Waste is “a deviation from the way things ought to be” – which in our terminology is a “problem.”  One type of waste is material waste.  In manufacturing this includes defective or useless material produced by the manufacturing process.  In service areas any duplication of effort or information collected is waste. Another type of waste is rework, when a product or service must be redone (including time and money spent correcting errors, unacceptable work and misinformation.)

Material waste and rework are often easily observable.  These can be targeted for action by listing them, as problems, directly on a BPI Problem Inventory (or Concern Analysis) worksheet.  But, another type of waste is hidden within normal operations or “the way we do things.”  It is process waste and includes extra steps and inefficiencies that have been built into the work process itself.

Reveal process waste

Unit’s purpose

State the purpose specifically, indicating the direct customers and what product/service is provided to them.

Work flow chart

Chart how work comes into the unit and all the steps/activities taken by the department.  Leave nothing out.  List everything (e.g. inspecting, double checking, storing, moving from one place to another, returning telephone calls, making reports, etc..)

Value-added analysis

Each activity (above) either adds value – value-add, or doesn’t – non-value-add.  Anything that produces the product or service directly is a value-add.  If the activity does not directly produce the product or service it is a non-value-add (e.g. storage, inspecting, proof reading, transporting, walking, lifting, filing.)

Work flow deviations

All non-value-adds are targeted as deviations to be listed on a Problem Inventory work sheet.  Remember “storing” or “waiting” are non-value-added activities.  So, don’t overlook work flow pinch points – those places where work stacks up because it can’t handle the amount of work being pushed through the system.  You should also be aware of value-adds that take too long.  These should be listed with the non-value-adds as deviations on the Problem Inventory list.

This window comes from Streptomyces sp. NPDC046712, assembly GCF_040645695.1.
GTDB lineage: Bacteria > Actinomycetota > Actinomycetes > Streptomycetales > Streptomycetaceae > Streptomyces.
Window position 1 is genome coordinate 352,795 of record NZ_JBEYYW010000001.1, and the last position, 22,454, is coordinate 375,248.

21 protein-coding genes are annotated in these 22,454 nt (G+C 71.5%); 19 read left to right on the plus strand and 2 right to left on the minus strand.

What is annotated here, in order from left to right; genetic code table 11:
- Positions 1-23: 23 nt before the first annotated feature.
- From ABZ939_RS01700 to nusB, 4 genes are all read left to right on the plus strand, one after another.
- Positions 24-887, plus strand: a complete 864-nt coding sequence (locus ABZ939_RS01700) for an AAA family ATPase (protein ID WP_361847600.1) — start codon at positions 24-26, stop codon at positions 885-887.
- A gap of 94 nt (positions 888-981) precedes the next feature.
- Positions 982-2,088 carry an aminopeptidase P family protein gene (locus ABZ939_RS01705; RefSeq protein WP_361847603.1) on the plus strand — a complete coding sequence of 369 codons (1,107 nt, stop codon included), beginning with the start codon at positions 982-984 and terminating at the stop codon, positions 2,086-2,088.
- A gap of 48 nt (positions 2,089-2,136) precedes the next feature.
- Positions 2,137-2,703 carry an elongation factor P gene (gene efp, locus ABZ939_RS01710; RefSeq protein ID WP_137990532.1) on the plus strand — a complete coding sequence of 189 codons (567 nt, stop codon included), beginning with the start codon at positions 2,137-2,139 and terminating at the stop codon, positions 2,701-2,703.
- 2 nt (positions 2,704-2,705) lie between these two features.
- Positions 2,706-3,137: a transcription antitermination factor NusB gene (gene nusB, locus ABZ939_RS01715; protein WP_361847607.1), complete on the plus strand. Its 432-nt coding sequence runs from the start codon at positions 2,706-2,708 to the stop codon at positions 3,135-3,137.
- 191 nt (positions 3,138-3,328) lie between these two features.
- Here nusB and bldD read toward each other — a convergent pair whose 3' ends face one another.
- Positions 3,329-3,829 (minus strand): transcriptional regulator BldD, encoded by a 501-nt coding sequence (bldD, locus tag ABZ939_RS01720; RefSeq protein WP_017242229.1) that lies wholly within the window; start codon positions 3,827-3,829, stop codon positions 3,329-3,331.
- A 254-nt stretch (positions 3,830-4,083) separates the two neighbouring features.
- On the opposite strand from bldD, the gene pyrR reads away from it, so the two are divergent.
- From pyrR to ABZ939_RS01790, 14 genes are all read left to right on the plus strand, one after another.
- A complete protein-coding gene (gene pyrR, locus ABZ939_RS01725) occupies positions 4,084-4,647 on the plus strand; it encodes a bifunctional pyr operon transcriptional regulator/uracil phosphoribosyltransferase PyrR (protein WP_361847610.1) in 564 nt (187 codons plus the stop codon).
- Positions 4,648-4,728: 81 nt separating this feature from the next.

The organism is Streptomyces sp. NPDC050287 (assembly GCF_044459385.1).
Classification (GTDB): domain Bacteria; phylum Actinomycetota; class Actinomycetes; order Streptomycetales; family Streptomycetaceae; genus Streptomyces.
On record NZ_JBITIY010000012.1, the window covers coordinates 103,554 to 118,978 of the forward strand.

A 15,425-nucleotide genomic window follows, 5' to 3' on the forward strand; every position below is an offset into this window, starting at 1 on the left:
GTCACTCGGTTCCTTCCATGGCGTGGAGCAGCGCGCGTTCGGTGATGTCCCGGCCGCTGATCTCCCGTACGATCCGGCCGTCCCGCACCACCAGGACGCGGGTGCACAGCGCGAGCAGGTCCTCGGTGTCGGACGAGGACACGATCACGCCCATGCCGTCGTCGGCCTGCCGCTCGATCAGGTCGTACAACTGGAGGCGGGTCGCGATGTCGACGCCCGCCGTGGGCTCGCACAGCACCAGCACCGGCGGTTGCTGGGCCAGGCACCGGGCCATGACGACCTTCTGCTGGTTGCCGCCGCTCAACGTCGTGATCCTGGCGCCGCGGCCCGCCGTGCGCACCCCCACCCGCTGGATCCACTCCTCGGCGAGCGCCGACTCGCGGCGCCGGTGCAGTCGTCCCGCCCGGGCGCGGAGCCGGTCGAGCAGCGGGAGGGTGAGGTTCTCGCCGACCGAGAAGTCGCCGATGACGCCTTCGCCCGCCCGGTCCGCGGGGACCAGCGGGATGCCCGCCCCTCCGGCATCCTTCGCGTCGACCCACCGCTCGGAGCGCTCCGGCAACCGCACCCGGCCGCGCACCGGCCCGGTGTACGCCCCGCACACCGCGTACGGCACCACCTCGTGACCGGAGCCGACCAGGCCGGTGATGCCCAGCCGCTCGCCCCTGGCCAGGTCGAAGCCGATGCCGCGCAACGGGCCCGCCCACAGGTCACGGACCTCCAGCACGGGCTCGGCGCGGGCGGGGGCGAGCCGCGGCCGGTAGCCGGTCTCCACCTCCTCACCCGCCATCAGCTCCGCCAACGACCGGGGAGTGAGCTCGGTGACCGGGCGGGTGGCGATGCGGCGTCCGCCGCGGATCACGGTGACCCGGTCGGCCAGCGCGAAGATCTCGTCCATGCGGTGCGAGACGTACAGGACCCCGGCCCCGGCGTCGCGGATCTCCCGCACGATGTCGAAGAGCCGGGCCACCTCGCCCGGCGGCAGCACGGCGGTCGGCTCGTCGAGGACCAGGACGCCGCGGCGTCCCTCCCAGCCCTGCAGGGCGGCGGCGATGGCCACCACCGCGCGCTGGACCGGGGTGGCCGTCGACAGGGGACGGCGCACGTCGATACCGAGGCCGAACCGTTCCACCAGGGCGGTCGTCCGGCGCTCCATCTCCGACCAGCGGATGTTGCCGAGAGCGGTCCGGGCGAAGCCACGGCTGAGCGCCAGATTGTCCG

Hidden problems

Effort spent producing goods or services that the customer doesn’t want are another source of waste.  So, a real effort should be made to understand what is needed from the point of view of the customer.  This is not a one-time activity.  Make sure the unit has a procedure that includes the customers in the problem identification loop.  Also, enlist the help of suppliers.  There may be procedures that interfere with their ability to meet what the unit needs.

Outside the unit

Waste that does not directly affect the unit or its customers should also be identified.  It takes work to produce anything, including waste.  Finding places where efforts are being wasted provides valuable feedback to the organization.

Sources of work complications

Work processes become complicated and inefficient when decision-makers use “muddled action” (trial and error) instead of “corrective action” (addressing the root cause).  To maintain and improve processes, decisions should only be made when the true causes of problems are known.  Also, be aware that “interim actions” create work complications.  They should only be allowed to exist for a brief period of time – just long enough that the cause of a problem can be verified and effective corrective action implemented.

Critical thinking collaboration

The “Targeting Waste” procedure outlined in this article is a good place to start to clean up the debris of past decisions.  In the long run, using critical thinking tools to uncover root causes and to select the best corrective actions will help prevent new work complications.  This is the surest way to fine tune technical and human systems for continuous improvement, day-in and day-out.


This may sound like a lot of effort.  But on the other hand, how much waste can your organization afford? Let us show you how to minimize the effort required to eliminate the waste in your processes.  Contact BPI for information on how our Critical Thinking workshops can provide the knowledge, skill and procedures to make “targeting waste” in your organization a money-saving, permanent way of operating.